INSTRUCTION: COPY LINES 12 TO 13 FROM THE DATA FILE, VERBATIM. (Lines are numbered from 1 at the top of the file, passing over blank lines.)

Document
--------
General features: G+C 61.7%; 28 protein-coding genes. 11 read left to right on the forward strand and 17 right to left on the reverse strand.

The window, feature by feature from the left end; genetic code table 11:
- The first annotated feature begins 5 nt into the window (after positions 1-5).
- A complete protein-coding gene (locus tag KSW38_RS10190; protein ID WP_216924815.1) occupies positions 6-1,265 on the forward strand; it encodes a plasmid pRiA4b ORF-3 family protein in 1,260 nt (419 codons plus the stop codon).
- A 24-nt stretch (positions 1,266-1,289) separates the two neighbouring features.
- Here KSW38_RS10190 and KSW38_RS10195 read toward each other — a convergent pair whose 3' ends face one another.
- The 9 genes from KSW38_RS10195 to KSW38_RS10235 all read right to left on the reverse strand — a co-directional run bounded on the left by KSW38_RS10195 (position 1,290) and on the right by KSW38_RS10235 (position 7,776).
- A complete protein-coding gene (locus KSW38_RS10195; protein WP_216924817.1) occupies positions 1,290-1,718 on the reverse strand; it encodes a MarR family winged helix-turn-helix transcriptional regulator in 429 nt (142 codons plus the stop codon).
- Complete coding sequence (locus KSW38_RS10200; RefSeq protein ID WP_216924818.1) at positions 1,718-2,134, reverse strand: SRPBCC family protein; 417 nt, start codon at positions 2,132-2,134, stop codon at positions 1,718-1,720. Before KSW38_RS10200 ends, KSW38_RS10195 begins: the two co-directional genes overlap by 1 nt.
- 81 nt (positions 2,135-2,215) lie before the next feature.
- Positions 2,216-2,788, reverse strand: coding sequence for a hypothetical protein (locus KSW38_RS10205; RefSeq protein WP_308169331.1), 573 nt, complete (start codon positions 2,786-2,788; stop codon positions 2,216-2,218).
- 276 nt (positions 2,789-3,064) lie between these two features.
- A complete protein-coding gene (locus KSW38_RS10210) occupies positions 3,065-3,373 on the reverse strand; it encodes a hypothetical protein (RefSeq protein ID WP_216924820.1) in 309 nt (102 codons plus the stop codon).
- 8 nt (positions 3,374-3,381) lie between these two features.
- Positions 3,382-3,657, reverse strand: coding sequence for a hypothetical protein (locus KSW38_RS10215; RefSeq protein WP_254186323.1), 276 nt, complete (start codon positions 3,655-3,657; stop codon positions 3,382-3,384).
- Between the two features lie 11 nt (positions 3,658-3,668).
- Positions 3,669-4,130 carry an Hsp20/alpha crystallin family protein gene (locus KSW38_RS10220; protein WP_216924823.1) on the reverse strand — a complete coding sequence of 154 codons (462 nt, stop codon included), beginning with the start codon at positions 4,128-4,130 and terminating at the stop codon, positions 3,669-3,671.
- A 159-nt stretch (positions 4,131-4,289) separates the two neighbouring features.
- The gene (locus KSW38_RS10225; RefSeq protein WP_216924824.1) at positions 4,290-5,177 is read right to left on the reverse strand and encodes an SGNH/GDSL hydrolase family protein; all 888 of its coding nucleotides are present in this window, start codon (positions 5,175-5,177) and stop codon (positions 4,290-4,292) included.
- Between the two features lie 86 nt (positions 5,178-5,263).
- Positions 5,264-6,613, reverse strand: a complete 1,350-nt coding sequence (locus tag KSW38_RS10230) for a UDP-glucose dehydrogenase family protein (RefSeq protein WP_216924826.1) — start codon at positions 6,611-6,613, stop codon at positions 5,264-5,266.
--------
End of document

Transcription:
- 276 nt (positions 2,789-3,064) lie between these two features.
- A complete protein-coding gene (locus KSW38_RS10210) occupies positions 3,065-3,373 on the reverse strand; it encodes a hypothetical protein (RefSeq protein ID WP_216924820.1) in 309 nt (102 codons plus the stop codon).